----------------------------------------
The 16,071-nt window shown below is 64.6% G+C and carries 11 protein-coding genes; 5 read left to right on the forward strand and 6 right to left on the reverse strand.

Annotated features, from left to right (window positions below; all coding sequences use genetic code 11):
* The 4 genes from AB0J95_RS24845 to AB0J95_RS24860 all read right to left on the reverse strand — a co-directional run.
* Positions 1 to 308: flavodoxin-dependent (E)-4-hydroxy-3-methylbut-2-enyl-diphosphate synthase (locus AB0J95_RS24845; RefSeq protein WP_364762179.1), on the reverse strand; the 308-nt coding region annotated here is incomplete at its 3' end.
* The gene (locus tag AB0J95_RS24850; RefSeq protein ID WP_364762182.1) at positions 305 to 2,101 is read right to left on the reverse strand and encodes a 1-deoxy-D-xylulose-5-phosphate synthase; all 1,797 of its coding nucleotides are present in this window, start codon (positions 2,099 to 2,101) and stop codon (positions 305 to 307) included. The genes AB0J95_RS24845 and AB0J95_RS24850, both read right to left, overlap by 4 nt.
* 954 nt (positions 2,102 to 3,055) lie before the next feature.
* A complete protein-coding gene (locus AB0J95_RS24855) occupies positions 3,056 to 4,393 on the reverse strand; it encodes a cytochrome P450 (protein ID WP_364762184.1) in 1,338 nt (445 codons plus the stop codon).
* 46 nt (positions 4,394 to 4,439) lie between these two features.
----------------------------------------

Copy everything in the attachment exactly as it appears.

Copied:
The 16,071-nt window shown below is 64.6% G+C and carries 11 protein-coding genes; 5 read left to right on the forward strand and 6 right to left on the reverse strand.

Annotated features, from left to right (window positions below; all coding sequences use genetic code 11):
* The 4 genes from AB0J95_RS24845 to AB0J95_RS24860 all read right to left on the reverse strand — a co-directional run.
* Positions 1 to 308: flavodoxin-dependent (E)-4-hydroxy-3-methylbut-2-enyl-diphosphate synthase (locus AB0J95_RS24845; RefSeq protein WP_364762179.1), on the reverse strand; the 308-nt coding region annotated here is incomplete at its 3' end.
* The gene (locus tag AB0J95_RS24850; RefSeq protein ID WP_364762182.1) at positions 305 to 2,101 is read right to left on the reverse strand and encodes a 1-deoxy-D-xylulose-5-phosphate synthase; all 1,797 of its coding nucleotides are present in this window, start codon (positions 2,099 to 2,101) and stop codon (positions 305 to 307) included. The genes AB0J95_RS24845 and AB0J95_RS24850, both read right to left, overlap by 4 nt.
* 954 nt (positions 2,102 to 3,055) lie before the next feature.
* A complete protein-coding gene (locus AB0J95_RS24855) occupies positions 3,056 to 4,393 on the reverse strand; it encodes a cytochrome P450 (protein ID WP_364762184.1) in 1,338 nt (445 codons plus the stop codon).
* 46 nt (positions 4,394 to 4,439) lie between these two features.